This has led me to spend a fair amount of time reflecting on my experience in those early weeks and months of motherhood. I started thinking about what advice I would give myself as a new mom. If I could send a letter back in time to myself in those early days, here’s what I think I would write…
You did it! You’ve made it through one of the hardest things — physically, emotionally, mentally — that you have ever been through: giving birth. It didn’t look quite the way you expected (an appropriate preview for your journey as a mother), but the end result was everything you have been waiting for for the last 40 weeks: Meeting your baby. Your firstborn. Your son. Who knew it was possible to feel so many emotions at the same time, for someone you’ve only just met?!
As I write to you with almost two years of experience in this thing we call motherhood, I’m not sure that I feel qualified to give you much advice. But I’m still close enough to those early days that I remember how hard they were. Those first six weeks or so will be hard in so many ways you never realized, but also far easier than you ever expected. The real struggles will come later, though. Once you decide that you need to accomplish more in a day than feeding yourself and your sweet boy, snuggling him, and staring into his beautiful, perfect face — to try to establish some sort of schedule and normalcy — that’s when the struggle begins.
Let’s be honest, you’ve never been very good with flexibility and lack of predictability. As someone who has always been achievement-oriented, it’s so, so hard for you to pare down your to-do list, to lower your expectations for what you can get done in a day. But just because you can’t accomplish everything you set out to do in a day doesn’t mean you’re failing. It just means you’re adjusting to a new normal… and that takes time.
So, give yourself that time! Work on setting realistic expectations for yourself, and know your limits. Learn to accept that there are days when things just won’t get done. I promise, it gets easier. Well, maybe not easier, but you will learn to adapt!
In the midst of the moments of frustration, you will often feel guilt over not “savoring every moment” like everyone tells you to do. Well-meaning people will constantly remind you that time passes so quickly, and their nostalgia is certainly accurate. But honestly? It’s impossible to savor every moment of motherhood (and truthfully, I don’t think they literally mean every moment). In those early weeks and months, the sleep deprivation and breastfeeding every 2-3 hours around the clock and the evening ‘witching hour’ and the roller coaster of postpartum hormones don’t usually feel like moments that you want to savor. And you know what? That’s okay!!!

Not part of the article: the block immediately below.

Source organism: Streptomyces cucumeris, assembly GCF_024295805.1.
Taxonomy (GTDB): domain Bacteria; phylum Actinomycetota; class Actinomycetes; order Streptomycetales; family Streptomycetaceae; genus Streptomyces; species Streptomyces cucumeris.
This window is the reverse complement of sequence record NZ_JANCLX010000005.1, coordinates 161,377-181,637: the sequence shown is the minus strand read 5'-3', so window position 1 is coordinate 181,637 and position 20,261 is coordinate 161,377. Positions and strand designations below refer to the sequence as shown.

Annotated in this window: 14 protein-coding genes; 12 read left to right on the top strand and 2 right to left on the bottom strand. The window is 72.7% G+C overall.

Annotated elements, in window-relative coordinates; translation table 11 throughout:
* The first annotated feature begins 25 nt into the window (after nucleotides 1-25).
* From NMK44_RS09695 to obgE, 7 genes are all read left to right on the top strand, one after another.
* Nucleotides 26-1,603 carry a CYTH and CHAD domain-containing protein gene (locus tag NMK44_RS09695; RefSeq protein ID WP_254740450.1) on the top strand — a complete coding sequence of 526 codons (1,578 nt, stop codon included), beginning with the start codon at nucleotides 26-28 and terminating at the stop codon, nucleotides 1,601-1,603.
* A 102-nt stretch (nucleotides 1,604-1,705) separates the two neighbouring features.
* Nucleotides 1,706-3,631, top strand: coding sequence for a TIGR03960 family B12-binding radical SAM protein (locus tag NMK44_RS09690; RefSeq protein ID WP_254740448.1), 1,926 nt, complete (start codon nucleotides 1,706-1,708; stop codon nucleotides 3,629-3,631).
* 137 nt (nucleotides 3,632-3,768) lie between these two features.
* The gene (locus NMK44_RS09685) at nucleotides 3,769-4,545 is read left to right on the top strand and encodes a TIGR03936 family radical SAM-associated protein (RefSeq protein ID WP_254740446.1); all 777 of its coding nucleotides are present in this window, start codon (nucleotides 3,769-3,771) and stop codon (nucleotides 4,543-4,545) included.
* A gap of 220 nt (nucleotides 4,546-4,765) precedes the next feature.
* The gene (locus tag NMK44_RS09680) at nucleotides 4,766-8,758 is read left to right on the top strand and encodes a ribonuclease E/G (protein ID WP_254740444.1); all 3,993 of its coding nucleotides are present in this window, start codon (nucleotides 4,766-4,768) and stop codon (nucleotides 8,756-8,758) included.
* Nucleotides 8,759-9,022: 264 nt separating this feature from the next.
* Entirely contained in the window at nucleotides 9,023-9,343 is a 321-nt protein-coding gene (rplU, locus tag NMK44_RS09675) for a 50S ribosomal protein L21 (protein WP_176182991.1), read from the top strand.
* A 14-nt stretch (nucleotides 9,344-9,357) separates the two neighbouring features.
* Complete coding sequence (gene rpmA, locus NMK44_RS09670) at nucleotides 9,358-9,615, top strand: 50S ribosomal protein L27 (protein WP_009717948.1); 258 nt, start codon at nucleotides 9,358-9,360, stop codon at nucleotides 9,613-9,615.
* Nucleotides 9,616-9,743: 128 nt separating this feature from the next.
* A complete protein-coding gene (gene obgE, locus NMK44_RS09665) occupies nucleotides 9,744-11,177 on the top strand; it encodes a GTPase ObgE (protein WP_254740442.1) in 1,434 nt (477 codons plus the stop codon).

On the especially hard days, when that well-intentioned advice echoes in your mind, and you feel guilty wishing yourself forward to an easier time — I’m giving you permission right now to not cherish every moment.
The advice that I would give you is to take a moment at the end of every day to reflect on at least one good thing that you want to remember, and hold on to that. Those are the things that you will look back on with your own sense of nostalgia, especially once time softens the memories of the toughest moments and hardest days.
The other thing that you need to remember — on repeat, every day of this parenting journey — is that every child is different. When you hear about other precious children who are about the same age as yours who are taking daytime naps for 2-3 hours at time while yours is taking 30 minute cat naps in regular intervals… you’ll start to harbor some resentment. This alone is the biggest challenge to your frustration over your lack of daytime productivity, the biggest hurdle that you have to overcome in that first year.
First, let me validate your feelings of frustration. Thirty minutes at a time to yourself to try reset and recharge your batteries often feels irritatingly insufficient. Second let me assure you that you are doing the right things — recognizing his signs of sleepiness, establishing a nap time routine, keeping things consistent. Let this be the first important parenting lesson about how every child does things at their own pace. I promise you, there are other struggles those parents are facing that you have not experienced. We’re all just doing the best that we can.
There is so much more wisdom I could impart on you — but truthfully, you and Jeremy are doing a great job as parents, and as partners in parenting. As you anticipated, no matter how prepared you think you are before the baby arrives, there are always going to be things that life throws at you that you didn’t expect. Parenthood is all about expecting the unexpected and learning to adjust to those unexpected things when they come. It’s about leaning on each other and tag-teaming it through the hard times together.
The thing I need to emphasize the most is to be gentle with yourself. Motherhood is the hardest job you’ve ever done, but as hard as it is, don’t get caught up in pursuing some self-imposed, unachievable version of perfect motherhood that you miss all the wonderful things happening right in front of you. Your motherhood doesn’t have to — and won’t — look like anyone else’s, and that’s probably the most wonderful thing about it.
You’ve got this. Just keep taking it one day at a time.
Your future self